Tell me who’s the loneliest of all?
Fear of what’s inside of me;
Tell me can a heart be turned to stone?

By this point, the song has reached a sense of urgency both in musical composition, and lyrical narrative. It is now almost bombastic compared to how the song started. At this point Weiss is reflecting on a battle she once had to face down, likely in recent memory.

It is at this point that we can begin to dig deeper into the content. We can begin to think outside of the box. I’ve always taken this to mean that perhaps Weiss isn’t speaking to her reflection at all, but rather the audience that she sings to. We viewers can be seen as part of that audience she performs for. These questions are abstract, but she’s asking for an answer.

This is a constant theme all through Volume 1 for Weiss Schnee. She is a teenage girl, standing in a place between her dreams and expectations. Aspirations melting under the weight of what she knows to be cold hard reality. The two cannot stand as equals. She often demands answers from others to find out what the truth really is.

A few key examples would be in Volume 1. Firstly, when she asks Professor Port why she shouldn’t be the leader of her team. Secondly, when Weiss and Blake fight in sections of the show such as “The Stray” or the “Black and White” finale in Volume 1. Weiss prefaces all of her moral questions with opinions, but really validation is a secondary goal in most of these cases. She’s looking to find a deeper truth hidden beneath what she finds to be mere conjecture.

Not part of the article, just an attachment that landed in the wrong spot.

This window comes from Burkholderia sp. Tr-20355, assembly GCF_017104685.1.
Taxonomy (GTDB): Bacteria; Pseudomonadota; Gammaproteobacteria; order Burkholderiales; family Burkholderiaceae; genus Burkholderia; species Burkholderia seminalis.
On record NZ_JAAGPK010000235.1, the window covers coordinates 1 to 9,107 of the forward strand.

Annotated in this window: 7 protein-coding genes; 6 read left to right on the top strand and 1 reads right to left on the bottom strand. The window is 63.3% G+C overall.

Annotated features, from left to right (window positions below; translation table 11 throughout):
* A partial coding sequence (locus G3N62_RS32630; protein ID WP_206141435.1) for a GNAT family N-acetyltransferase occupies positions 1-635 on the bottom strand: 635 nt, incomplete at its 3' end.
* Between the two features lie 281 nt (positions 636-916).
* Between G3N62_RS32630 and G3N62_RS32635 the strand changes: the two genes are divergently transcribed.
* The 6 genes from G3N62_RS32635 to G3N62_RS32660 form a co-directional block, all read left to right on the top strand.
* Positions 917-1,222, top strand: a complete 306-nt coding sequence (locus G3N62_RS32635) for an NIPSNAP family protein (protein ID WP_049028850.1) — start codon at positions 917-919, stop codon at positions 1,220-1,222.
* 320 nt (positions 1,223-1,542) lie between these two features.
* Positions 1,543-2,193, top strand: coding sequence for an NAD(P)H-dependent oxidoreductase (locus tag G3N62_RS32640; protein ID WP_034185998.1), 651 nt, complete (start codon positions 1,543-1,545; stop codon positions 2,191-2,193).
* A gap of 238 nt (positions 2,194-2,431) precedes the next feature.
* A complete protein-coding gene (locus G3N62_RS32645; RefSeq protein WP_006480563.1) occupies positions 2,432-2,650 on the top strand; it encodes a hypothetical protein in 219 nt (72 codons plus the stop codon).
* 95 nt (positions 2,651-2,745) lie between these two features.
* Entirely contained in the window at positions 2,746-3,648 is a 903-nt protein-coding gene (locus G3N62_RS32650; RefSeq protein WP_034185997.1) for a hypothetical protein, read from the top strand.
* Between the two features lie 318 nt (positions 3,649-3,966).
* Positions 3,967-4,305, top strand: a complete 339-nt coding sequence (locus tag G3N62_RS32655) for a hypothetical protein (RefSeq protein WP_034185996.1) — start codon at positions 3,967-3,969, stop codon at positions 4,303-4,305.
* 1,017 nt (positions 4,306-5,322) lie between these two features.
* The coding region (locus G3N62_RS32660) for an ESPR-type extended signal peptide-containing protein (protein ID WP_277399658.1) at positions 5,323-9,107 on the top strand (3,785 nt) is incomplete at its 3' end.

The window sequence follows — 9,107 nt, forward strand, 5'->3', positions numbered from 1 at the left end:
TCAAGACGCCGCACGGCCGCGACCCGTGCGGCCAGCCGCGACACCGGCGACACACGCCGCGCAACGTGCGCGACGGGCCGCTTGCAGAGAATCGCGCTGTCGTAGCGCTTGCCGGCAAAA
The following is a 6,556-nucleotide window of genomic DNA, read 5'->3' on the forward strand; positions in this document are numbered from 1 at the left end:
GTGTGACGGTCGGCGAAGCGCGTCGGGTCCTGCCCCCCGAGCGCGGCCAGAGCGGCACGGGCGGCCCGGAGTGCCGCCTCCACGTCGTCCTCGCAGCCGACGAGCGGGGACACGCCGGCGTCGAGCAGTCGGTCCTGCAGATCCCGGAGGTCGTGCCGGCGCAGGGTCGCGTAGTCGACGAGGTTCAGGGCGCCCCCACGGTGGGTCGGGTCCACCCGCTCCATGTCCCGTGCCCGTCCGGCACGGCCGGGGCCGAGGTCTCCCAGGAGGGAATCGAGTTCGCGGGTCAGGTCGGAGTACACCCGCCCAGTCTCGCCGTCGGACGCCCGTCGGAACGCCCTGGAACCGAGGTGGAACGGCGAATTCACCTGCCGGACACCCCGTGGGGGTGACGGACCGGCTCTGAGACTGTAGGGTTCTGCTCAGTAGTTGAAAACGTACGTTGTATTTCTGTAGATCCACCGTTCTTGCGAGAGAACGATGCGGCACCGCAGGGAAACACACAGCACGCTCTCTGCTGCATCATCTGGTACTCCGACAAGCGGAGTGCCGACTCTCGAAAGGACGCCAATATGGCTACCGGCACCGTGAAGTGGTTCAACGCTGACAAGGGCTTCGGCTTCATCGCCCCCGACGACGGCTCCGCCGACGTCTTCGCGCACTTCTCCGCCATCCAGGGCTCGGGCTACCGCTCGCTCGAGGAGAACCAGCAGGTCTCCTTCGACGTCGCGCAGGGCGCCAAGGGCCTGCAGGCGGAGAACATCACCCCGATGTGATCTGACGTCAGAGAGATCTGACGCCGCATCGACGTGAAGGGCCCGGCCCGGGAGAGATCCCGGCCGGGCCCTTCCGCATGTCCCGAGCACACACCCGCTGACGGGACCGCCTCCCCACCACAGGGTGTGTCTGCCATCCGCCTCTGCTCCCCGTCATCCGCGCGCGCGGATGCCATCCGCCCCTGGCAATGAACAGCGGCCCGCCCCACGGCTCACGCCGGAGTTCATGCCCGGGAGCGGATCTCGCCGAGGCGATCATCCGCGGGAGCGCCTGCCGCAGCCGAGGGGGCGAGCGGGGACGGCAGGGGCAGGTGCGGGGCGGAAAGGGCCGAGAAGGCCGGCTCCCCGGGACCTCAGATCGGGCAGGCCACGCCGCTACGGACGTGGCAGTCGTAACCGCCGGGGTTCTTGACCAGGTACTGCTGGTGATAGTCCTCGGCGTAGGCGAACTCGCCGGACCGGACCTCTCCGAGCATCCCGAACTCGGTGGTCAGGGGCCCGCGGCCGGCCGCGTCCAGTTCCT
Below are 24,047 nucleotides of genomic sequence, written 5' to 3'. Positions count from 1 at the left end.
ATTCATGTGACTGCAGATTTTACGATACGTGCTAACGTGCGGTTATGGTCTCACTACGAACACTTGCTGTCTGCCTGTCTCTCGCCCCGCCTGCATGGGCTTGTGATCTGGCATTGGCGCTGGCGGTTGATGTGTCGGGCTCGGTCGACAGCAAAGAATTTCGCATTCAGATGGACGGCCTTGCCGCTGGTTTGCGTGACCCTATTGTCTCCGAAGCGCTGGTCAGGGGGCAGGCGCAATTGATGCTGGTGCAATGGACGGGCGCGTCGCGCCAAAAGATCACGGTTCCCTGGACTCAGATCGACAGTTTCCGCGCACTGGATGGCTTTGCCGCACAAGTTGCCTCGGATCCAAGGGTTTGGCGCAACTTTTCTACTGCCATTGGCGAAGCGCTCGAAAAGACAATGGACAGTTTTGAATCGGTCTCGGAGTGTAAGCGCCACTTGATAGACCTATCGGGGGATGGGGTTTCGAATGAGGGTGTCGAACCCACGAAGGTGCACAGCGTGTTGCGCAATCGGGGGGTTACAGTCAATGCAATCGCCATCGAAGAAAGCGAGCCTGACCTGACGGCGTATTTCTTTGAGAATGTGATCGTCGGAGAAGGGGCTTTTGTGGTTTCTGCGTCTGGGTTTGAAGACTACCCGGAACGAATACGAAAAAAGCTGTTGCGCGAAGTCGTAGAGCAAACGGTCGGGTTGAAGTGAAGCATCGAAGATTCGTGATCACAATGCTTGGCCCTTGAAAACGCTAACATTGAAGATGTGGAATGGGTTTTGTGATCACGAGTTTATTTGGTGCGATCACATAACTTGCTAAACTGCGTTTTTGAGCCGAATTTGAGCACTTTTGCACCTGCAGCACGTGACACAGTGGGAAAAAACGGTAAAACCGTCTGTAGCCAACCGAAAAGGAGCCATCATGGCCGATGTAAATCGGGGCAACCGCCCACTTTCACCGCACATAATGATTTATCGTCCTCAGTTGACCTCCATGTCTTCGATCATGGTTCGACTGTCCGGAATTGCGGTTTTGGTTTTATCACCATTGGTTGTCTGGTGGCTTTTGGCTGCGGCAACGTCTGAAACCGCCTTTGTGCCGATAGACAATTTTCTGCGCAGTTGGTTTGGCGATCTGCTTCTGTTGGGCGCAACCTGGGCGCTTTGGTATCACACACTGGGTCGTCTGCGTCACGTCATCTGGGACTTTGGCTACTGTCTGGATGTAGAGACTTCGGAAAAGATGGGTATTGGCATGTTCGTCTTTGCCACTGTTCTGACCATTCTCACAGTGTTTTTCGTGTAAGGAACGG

Weiss isn’t always successful in her search for answers, but the context here gives us good reason for why she so easily comes to accept both Blake’s existence as a Faunus, and Professor Port’s rebuttal about leadership. People often say that having Weiss so readily accepting Blake at the end of Volume 1 was poorly handled, but as we can see, the subtext was here from the start.

If we look at this song from the viewpoint that Weiss is singing to us directly, and that we are the metaphorical mirror in question, then we are seeing the real person buried deep beneath the Schnee family mask. What we expect of her as a Schnee cannot live up to the reality, because she has no desire to act and think in such a way to begin with.

The next part of the song contains haunting operatic vocals, and while this is wonderful for atmosphere, it adds a context for Weiss as a person. We can see the true struggle that Weiss has within herself. The singing here is as delicate as it is strong. A tone that fights with its own duality. This could be seen as a window into the moral questions that Weiss wants answers for. She’s an inquiring mind, she demands these answers, they’ve just never been given in a way she can truly accept. There has always been something missing for her.